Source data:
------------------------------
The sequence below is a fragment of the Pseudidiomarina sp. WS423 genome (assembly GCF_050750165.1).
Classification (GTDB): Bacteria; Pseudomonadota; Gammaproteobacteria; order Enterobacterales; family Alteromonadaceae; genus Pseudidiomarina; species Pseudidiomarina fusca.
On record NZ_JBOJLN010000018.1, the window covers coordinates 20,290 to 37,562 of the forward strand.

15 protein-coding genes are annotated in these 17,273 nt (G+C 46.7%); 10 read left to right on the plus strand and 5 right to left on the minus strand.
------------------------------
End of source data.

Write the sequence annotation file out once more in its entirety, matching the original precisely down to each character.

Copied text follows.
The sequence below is a fragment of the Pseudidiomarina sp. WS423 genome (assembly GCF_050750165.1).
Classification (GTDB): Bacteria; Pseudomonadota; Gammaproteobacteria; order Enterobacterales; family Alteromonadaceae; genus Pseudidiomarina; species Pseudidiomarina fusca.
On record NZ_JBOJLN010000018.1, the window covers coordinates 20,290 to 37,562 of the forward strand.

15 protein-coding genes are annotated in these 17,273 nt (G+C 46.7%); 10 read left to right on the plus strand and 5 right to left on the minus strand.